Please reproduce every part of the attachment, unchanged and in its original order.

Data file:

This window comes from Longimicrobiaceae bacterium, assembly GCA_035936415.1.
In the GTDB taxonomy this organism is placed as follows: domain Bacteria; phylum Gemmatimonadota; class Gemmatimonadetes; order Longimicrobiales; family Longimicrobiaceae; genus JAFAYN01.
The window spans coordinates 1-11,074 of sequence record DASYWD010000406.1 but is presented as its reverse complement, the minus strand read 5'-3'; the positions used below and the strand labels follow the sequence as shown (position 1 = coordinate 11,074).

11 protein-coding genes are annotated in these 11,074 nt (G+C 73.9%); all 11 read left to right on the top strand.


This window comes from Longimicrobiaceae bacterium, assembly GCA_035936415.1.
In the GTDB taxonomy this organism is placed as follows: domain Bacteria; phylum Gemmatimonadota; class Gemmatimonadetes; order Longimicrobiales; family Longimicrobiaceae; genus JAFAYN01.
The window spans coordinates 1-11,074 of sequence record DASYWD010000406.1 but is presented as its reverse complement, the minus strand read 5'-3'; the positions used below and the strand labels follow the sequence as shown (position 1 = coordinate 11,074).

11 protein-coding genes are annotated in these 11,074 nt (G+C 73.9%); all 11 read left to right on the top strand.